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Google Reveals Own Security Regime Policy Trusts No Network, Ever ( 41

Darren Pauli, reporting for The Register: Google sees little distinction between boardrooms and bars, cubicles and coffee shops; all are untrusted under its perimeter-less security model detailed in a paper published this week. The "BeyondCorp model" under development for more than five years is a zero-trust network model where the user is king and log in location means little. Staff devices including laptops and phones are logged into a device inventory service which contains trust information and snapshots of the devices at a given time. Employees are awarded varying levels of trust provided they meet minimum criteria which authors Barclay Osborn, Justin McWilliams, Betsy Beyer, and Max Saltonst all say reduces maintenance cost and improves device usability (PDF).

Comment Re:Does the job still get done? (Score 1) 688

There is currently no autonomous car to buy anywhere. No taxi, truck, bus driver has been replaced so far and no one knows when it will happen and if it will happen at all.

I think you're deluding yourself. The people working on the problem of automated driving (just as one example) aren't going to stop. The technology that enables it; the sensors and algorithms aren't going to cease to be developed. They're going to succeed and whether that's a year from now or ten years from now, it doesn't really matter. And I think the same holds true for the most important technology - some form of AI. It would appear to me that the largest questions of how to develop (even an imperfect, less-than-human-capable) intelligence have been resolved. The only thing remaining is the refinement and distribution of the final product.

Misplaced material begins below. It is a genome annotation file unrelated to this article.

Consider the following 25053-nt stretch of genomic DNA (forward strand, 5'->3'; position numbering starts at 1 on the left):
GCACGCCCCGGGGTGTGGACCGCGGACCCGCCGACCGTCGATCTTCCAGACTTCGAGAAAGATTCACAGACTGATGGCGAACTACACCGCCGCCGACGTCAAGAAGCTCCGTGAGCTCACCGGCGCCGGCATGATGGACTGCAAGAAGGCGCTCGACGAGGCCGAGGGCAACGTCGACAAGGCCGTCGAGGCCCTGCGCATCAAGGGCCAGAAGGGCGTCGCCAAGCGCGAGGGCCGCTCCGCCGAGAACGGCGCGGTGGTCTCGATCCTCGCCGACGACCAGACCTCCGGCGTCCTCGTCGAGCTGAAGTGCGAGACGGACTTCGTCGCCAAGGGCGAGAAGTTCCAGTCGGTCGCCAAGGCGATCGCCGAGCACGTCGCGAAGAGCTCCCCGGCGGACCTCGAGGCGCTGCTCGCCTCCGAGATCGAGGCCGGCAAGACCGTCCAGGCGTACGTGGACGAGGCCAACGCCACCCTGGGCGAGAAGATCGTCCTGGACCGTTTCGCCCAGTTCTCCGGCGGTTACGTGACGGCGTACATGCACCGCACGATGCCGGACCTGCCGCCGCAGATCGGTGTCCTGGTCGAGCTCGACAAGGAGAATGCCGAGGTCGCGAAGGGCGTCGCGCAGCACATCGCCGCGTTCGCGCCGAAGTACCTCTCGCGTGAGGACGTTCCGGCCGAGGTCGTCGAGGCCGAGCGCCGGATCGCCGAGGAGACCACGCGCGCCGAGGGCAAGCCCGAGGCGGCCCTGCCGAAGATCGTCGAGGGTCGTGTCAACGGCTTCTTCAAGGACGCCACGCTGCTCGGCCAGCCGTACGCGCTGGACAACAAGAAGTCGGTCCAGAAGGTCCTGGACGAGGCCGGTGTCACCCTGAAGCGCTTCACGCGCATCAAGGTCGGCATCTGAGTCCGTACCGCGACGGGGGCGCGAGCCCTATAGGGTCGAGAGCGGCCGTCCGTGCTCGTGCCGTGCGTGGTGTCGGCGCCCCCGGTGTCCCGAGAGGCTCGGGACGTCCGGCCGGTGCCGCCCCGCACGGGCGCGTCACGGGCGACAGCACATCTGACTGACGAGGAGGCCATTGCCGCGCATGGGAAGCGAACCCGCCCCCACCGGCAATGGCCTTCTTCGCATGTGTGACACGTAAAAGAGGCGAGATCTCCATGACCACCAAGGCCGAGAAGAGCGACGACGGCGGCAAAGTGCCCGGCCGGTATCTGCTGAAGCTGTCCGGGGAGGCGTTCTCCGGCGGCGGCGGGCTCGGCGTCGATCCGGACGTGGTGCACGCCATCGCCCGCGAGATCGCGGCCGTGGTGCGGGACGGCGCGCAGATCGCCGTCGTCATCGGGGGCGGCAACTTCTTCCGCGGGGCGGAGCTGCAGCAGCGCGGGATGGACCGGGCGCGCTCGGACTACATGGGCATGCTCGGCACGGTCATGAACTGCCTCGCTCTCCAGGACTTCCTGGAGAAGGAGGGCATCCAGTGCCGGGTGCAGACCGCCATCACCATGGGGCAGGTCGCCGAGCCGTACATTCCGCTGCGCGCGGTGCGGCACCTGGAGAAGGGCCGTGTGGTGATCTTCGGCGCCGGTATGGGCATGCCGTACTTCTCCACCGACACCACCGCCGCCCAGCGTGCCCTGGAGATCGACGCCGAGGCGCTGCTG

Once that takes place, I don't think there will be any stopping the technological, scientific, economic and societal upheaval.

Comment Re:This synopsis (Score 2) 130

But don't worry. I'm sure the armchair experts of Slashdot will be along any minute to tell us how this all just a bunch of hype and that the computers are stupid (I'm not disagreeing - for the moment) and AI is at least ten millions years away and will likely NEVER come to pass. Seriously though, I think a large portion of this site's users have their heads in the sand. I don't work in the field, but I am very interested in it and I read a lot of material from a lot of reputable sources. It seems to me that there are some very deep pockets out there treating this as a serious project and are determined to succeed. Personally, I think they will succeed and far sooner than almost everyone will expect. To have a huge impact, AI doesn't have to be perfect. It doesn't have to reason at a human level to be of use or have a noticeable effect on the economy. And once simpler forms of AI arrive, it will advance very rapidly. I think the folks here on Slashdot will be denying the possibility of such a thing right up until the day before they find themselves on the unemployment line. I think we (and our political leaders) should be preparing for a new economy today while there's still time. Otherwise, it'll be a catastrophe for the majority of working people and society at large.

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There is one way to find out if a man is honest -- ask him. If he says "Yes" you know he is crooked. -- Groucho Marx